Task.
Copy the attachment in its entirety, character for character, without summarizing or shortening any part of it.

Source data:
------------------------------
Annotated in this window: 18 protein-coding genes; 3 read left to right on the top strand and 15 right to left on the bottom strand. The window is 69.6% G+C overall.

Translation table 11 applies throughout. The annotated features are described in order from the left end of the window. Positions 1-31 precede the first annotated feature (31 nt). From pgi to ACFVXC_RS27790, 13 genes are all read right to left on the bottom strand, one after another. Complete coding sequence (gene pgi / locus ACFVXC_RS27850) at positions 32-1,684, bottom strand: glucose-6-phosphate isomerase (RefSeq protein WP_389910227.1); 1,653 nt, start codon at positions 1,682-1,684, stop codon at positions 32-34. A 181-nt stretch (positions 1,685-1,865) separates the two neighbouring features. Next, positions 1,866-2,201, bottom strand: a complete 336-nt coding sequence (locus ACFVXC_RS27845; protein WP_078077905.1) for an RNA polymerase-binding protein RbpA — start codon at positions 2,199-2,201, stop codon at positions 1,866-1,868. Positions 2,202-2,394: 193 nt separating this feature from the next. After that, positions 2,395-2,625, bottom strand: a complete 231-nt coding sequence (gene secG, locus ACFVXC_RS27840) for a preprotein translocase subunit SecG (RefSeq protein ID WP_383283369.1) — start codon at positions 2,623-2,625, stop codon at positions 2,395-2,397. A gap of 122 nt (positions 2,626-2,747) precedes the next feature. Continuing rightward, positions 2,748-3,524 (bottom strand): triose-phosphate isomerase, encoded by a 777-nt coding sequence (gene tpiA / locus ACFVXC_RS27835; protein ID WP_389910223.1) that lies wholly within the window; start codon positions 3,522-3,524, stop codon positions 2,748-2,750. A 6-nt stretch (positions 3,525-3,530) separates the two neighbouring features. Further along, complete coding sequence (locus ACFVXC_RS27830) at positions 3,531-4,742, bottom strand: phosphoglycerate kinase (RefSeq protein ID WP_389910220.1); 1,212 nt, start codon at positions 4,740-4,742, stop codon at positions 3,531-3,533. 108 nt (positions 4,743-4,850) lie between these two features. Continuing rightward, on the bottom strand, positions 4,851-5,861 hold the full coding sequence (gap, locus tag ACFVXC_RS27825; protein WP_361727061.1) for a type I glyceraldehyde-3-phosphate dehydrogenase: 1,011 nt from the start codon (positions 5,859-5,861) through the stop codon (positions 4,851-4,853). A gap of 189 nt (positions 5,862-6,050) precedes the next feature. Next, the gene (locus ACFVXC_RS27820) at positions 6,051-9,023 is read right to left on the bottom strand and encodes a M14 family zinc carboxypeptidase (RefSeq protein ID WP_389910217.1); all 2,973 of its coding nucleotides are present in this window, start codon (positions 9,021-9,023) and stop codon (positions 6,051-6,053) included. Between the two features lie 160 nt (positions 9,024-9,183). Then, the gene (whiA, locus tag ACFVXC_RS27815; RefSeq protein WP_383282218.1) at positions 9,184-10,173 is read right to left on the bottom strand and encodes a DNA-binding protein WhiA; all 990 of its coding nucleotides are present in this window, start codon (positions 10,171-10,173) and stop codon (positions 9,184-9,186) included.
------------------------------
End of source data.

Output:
Annotated in this window: 18 protein-coding genes; 3 read left to right on the top strand and 15 right to left on the bottom strand. The window is 69.6% G+C overall.

Translation table 11 applies throughout. The annotated features are described in order from the left end of the window. Positions 1-31 precede the first annotated feature (31 nt). From pgi to ACFVXC_RS27790, 13 genes are all read right to left on the bottom strand, one after another. Complete coding sequence (gene pgi / locus ACFVXC_RS27850) at positions 32-1,684, bottom strand: glucose-6-phosphate isomerase (RefSeq protein WP_389910227.1); 1,653 nt, start codon at positions 1,682-1,684, stop codon at positions 32-34. A 181-nt stretch (positions 1,685-1,865) separates the two neighbouring features. Next, positions 1,866-2,201, bottom strand: a complete 336-nt coding sequence (locus ACFVXC_RS27845; protein WP_078077905.1) for an RNA polymerase-binding protein RbpA — start codon at positions 2,199-2,201, stop codon at positions 1,866-1,868. Positions 2,202-2,394: 193 nt separating this feature from the next. After that, positions 2,395-2,625, bottom strand: a complete 231-nt coding sequence (gene secG, locus ACFVXC_RS27840) for a preprotein translocase subunit SecG (RefSeq protein ID WP_383283369.1) — start codon at positions 2,623-2,625, stop codon at positions 2,395-2,397. A gap of 122 nt (positions 2,626-2,747) precedes the next feature. Continuing rightward, positions 2,748-3,524 (bottom strand): triose-phosphate isomerase, encoded by a 777-nt coding sequence (gene tpiA / locus ACFVXC_RS27835; protein ID WP_389910223.1) that lies wholly within the window; start codon positions 3,522-3,524, stop codon positions 2,748-2,750. A 6-nt stretch (positions 3,525-3,530) separates the two neighbouring features. Further along, complete coding sequence (locus ACFVXC_RS27830) at positions 3,531-4,742, bottom strand: phosphoglycerate kinase (RefSeq protein ID WP_389910220.1); 1,212 nt, start codon at positions 4,740-4,742, stop codon at positions 3,531-3,533. 108 nt (positions 4,743-4,850) lie between these two features. Continuing rightward, on the bottom strand, positions 4,851-5,861 hold the full coding sequence (gap, locus tag ACFVXC_RS27825; protein WP_361727061.1) for a type I glyceraldehyde-3-phosphate dehydrogenase: 1,011 nt from the start codon (positions 5,859-5,861) through the stop codon (positions 4,851-4,853). A gap of 189 nt (positions 5,862-6,050) precedes the next feature. Next, the gene (locus ACFVXC_RS27820) at positions 6,051-9,023 is read right to left on the bottom strand and encodes a M14 family zinc carboxypeptidase (RefSeq protein ID WP_389910217.1); all 2,973 of its coding nucleotides are present in this window, start codon (positions 9,021-9,023) and stop codon (positions 6,051-6,053) included. Between the two features lie 160 nt (positions 9,024-9,183). Then, the gene (whiA, locus tag ACFVXC_RS27815; RefSeq protein WP_383282218.1) at positions 9,184-10,173 is read right to left on the bottom strand and encodes a DNA-binding protein WhiA; all 990 of its coding nucleotides are present in this window, start codon (positions 10,171-10,173) and stop codon (positions 9,184-9,186) included.